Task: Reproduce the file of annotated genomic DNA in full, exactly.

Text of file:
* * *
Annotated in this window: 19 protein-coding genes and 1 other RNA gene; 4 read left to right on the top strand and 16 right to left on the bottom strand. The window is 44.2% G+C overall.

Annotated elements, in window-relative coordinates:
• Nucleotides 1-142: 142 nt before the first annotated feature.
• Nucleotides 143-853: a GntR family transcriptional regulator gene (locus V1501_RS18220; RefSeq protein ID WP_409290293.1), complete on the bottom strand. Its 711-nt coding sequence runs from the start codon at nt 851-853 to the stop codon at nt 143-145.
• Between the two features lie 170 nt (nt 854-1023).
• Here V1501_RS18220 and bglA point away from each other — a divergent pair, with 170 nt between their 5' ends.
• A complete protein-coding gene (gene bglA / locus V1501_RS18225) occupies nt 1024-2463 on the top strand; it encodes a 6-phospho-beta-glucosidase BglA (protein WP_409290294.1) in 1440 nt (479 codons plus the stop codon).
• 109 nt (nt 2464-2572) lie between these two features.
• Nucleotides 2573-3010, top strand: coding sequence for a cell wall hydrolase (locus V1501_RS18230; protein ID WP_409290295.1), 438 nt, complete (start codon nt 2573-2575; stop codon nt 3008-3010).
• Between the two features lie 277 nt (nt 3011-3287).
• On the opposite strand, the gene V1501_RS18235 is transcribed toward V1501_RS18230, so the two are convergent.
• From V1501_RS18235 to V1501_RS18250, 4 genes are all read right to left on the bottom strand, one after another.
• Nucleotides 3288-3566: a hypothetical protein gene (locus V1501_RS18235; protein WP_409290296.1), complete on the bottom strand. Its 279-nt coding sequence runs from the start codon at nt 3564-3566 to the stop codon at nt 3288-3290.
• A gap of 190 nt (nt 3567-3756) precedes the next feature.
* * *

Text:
Annotated in this window: 19 protein-coding genes and 1 other RNA gene; 4 read left to right on the top strand and 16 right to left on the bottom strand. The window is 44.2% G+C overall.

Annotated elements, in window-relative coordinates:
• Nucleotides 1-142: 142 nt before the first annotated feature.
• Nucleotides 143-853: a GntR family transcriptional regulator gene (locus V1501_RS18220; RefSeq protein ID WP_409290293.1), complete on the bottom strand. Its 711-nt coding sequence runs from the start codon at nt 851-853 to the stop codon at nt 143-145.
• Between the two features lie 170 nt (nt 854-1023).
• Here V1501_RS18220 and bglA point away from each other — a divergent pair, with 170 nt between their 5' ends.
• A complete protein-coding gene (gene bglA / locus V1501_RS18225) occupies nt 1024-2463 on the top strand; it encodes a 6-phospho-beta-glucosidase BglA (protein WP_409290294.1) in 1440 nt (479 codons plus the stop codon).
• 109 nt (nt 2464-2572) lie between these two features.
• Nucleotides 2573-3010, top strand: coding sequence for a cell wall hydrolase (locus V1501_RS18230; protein ID WP_409290295.1), 438 nt, complete (start codon nt 2573-2575; stop codon nt 3008-3010).
• Between the two features lie 277 nt (nt 3011-3287).
• On the opposite strand, the gene V1501_RS18235 is transcribed toward V1501_RS18230, so the two are convergent.
• From V1501_RS18235 to V1501_RS18250, 4 genes are all read right to left on the bottom strand, one after another.
• Nucleotides 3288-3566: a hypothetical protein gene (locus V1501_RS18235; protein WP_409290296.1), complete on the bottom strand. Its 279-nt coding sequence runs from the start codon at nt 3564-3566 to the stop codon at nt 3288-3290.
• A gap of 190 nt (nt 3567-3756) precedes the next feature.